As with most education issues, the research on private school choice is a mixed bag. Some studies indicate positive effects, while others suggest neutral or negative effects. What the vast majority of studies have in common is a focus on short-term outcomes—mostly student test scores. But thehas published several reports over the last few years—three of which they recently updated—that examine longer-term outcomes, such as college enrollment and graduation. These studies are a critical addition to the canon of private school choice research, as people with stronger post-secondary attainment levels are likely to lead healthier lives, earn more income, and avoid the welfare and criminal justice systems.
One evaluation focused on the Florida Tax Credit Scholarship program (FTC), which began providing scholarships to low-income students during the 2002–03 school year. To study FTC’s impact on college enrollment and graduation, researchers used data from the Florida Department of Education that were linked to records from Step Up for Students, the nonprofit that administers FTC, and the National Student Clearinghouse, a nonprofit organization that collects data on post-secondary enrollments and outcomes. Analysts studied the outcomes of just over 16,000 FTC participants who took standardized reading and math tests in a Florida public school, then participated in FTC the following year. Each of these students was matched to five nonparticipating students enrolled in the same baseline school, grade, and year, and with similar characteristics such as test scores, race, and free lunch participation.
Results indicate that students participating in FTC during elementary and middle schools are 6 percentage points more likely to enroll full time in a two- or four-year college. Those who participated in FTC for the first time in high school were a whopping 10 percentage points more likely to enroll in college than their non-FTC peers. Results also found modest but positive estimated impacts on bachelor’s degree attainment: Students who entered FTC in elementary or middle school showed an increase in completion of 1 percentage point, while those entering in high school showed an increase of 2 percentage points. The estimated impact on enrollment and degree attainment tended to increase based on the number of years students participated in FTC.
Another evaluation looked at the Milwaukee Parental Choice program (MPCP), which was created in 1990 and has grown to serve nearly 29,000 students in 2018–19. For this report, the dataset included a sample of 1,926 MPCP students in grades three through eight, as well as 801 ninth graders, for a total of 2,727 students. Each MPCP student was matched to a similar student enrolled in Milwaukee Public Schools (MPS) in 2006 based on grade level, neighborhood, initial test scores, and demographic variables. Data on college enrollment and graduation came from the National Student Clearinghouse.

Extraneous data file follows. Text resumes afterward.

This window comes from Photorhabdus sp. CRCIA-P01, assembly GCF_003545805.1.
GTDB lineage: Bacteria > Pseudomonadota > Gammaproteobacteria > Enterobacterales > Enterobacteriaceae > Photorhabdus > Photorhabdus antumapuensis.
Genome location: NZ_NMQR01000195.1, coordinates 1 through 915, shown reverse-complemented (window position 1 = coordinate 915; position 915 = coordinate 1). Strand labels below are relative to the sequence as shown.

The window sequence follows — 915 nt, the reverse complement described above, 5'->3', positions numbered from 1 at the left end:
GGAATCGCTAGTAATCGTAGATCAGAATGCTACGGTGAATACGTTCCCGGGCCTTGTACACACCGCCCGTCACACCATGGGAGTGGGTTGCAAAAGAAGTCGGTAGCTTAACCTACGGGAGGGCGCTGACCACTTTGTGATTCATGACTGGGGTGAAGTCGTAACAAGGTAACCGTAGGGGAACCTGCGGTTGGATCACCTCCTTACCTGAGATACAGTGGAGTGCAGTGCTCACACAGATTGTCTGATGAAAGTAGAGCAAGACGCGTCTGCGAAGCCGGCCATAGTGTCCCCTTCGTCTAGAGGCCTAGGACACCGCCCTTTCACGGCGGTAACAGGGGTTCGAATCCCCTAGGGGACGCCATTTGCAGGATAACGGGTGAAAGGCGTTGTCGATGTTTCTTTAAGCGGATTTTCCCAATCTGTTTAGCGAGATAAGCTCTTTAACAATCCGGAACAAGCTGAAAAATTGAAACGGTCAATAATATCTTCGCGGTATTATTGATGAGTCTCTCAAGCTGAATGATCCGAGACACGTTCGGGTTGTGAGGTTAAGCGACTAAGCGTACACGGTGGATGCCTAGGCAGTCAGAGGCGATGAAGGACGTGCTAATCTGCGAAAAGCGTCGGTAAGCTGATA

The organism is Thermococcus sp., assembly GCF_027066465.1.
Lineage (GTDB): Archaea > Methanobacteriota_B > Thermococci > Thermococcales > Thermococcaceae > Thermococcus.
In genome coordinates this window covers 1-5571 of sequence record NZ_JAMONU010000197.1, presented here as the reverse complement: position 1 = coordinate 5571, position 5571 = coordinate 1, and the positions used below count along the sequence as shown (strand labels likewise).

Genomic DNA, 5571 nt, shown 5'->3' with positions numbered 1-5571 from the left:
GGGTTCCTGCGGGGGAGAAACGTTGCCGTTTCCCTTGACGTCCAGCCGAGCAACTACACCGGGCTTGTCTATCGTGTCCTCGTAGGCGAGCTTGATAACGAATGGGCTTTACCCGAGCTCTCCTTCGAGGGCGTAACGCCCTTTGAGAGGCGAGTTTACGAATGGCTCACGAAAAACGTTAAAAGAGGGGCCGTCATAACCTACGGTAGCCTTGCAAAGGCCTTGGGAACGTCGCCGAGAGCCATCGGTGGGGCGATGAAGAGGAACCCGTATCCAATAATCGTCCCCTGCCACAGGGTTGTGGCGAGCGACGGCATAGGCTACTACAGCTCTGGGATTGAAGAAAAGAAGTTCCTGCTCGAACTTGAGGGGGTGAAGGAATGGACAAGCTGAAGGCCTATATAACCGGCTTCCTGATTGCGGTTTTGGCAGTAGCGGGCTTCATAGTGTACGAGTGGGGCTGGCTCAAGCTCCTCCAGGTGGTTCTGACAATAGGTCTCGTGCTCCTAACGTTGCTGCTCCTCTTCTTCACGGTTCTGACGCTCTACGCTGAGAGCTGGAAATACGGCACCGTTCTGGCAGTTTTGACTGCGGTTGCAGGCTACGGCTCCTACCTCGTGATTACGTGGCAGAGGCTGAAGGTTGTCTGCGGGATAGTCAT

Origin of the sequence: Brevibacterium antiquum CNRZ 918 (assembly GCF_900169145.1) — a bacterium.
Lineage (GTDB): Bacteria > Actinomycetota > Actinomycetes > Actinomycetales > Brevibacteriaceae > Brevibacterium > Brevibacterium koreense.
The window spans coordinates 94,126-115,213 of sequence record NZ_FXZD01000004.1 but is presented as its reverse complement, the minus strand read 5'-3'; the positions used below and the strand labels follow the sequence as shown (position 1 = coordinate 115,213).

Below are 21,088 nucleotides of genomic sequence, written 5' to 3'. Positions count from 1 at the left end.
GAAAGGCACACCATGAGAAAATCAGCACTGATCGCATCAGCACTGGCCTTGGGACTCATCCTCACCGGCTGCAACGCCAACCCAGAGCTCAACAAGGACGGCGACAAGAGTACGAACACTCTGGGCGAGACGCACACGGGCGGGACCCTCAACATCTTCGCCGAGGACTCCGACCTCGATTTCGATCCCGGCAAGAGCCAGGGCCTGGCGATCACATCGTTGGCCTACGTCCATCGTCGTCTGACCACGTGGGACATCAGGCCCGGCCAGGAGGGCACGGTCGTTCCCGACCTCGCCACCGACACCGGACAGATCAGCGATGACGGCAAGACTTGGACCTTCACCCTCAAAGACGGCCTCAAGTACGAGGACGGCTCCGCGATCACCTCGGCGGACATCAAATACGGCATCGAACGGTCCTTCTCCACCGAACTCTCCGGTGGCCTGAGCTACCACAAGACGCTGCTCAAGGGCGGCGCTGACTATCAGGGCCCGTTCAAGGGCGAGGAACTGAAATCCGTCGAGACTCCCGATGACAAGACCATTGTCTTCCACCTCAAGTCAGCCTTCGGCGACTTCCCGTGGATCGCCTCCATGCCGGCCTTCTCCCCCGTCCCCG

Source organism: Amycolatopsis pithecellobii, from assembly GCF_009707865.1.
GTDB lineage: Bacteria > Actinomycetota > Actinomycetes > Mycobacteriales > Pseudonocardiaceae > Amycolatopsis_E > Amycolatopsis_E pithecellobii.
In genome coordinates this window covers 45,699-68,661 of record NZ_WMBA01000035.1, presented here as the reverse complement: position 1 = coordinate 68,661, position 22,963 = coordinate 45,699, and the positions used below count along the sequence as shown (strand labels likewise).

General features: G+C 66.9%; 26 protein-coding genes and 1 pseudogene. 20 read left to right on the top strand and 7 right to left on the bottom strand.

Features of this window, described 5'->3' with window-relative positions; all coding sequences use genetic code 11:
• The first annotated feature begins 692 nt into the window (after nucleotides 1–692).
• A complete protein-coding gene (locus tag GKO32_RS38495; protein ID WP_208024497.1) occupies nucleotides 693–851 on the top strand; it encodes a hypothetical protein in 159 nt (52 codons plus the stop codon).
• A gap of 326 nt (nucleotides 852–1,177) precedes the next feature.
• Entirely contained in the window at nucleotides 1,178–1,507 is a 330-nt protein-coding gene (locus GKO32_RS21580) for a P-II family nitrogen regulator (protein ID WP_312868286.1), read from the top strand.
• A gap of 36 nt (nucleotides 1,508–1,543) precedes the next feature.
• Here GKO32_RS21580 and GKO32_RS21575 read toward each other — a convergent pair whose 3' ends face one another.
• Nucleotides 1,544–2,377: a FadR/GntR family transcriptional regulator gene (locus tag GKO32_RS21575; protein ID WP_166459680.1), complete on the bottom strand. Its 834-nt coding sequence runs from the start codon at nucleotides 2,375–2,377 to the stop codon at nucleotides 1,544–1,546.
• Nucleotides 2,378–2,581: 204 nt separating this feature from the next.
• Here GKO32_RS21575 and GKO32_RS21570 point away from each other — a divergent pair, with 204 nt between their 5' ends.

Findings indicate that ninth grade students enrolled in MPCP and MPS attended two-year colleges at nearly equal rates, but MPCP students were significantly likelier to enroll in a four-year university. Estimated graduation rates for two- and four-year institutions were about the same for both groups. Students enrolled in MPCP in 2006 in grades three through eight, meanwhile, were 5 percentage points more likely to enroll in any type of college by 2018. In terms of completion, only 3 percent of students from both MPCP and MPS graduated from a two-year college by 2018. At four-year colleges, however, MPCP students graduated at a rate 3 percentage points higher than their public school peers—a statistically significant difference.
The third evaluation looked at Washington, D.C.,’s Opportunity Scholarship Program (OSP)—the nation’s only federally funded voucher program. Available to D.C. residents who attend participating private schools, it has enrolled 1,000–2,000 students annually since its creation in 2004. Researchers used a different methodology than what was employed for the Florida and Milwaukee studies, and examined the college enrollment patterns of participants in OSP’s first two lotteries. They worked with OSP’s current administrator, Serving Our Children, to reconstruct baseline files from the original lottery applications of 1,776 students who applied for a scholarship in 2004 or 2005 and are now old enough to have enrolled in college. Their resulting estimates are referred to as “intent to treat,” since they measure the effect of being offered a scholarship.
The resulting estimates, none of which were “statistically distinguishable” from zero, show that students who were offered a scholarship were somewhat less likely to enroll in college within two years of expected graduation from high school. The pattern holds for two- and four-year colleges, and for four-year public and private colleges.
Overall, the findings are encouraging. Students who participated in private school choice programs in Florida and Milwaukee were more likely to enroll in and graduate from college than their public school peers. Results from Washington, D.C., however, show few differences in college enrollment between students who won and lost the voucher lottery, though the small sample sizes make the results less precise.
Still, two things should be kept in mind. First, even with the positive impact of private school choice, low-income students in the studied areas and nationally still have discouragingly low college-completion rates. Second, while studying long-term outcomes is valuable, the results are from students who participated in these programs many years ago—and all three of these programs have changed significantly since then. This makes it exceedingly difficult to draw conclusions about what is or isn’t currently working.
SOURCE: Matthew M. Chingos, Daniel Kuehn, Tomas Monarrez, Patrick J. Wolf, John F. Witte, Brian Kisida, “,” The Urban Institute (July 2019).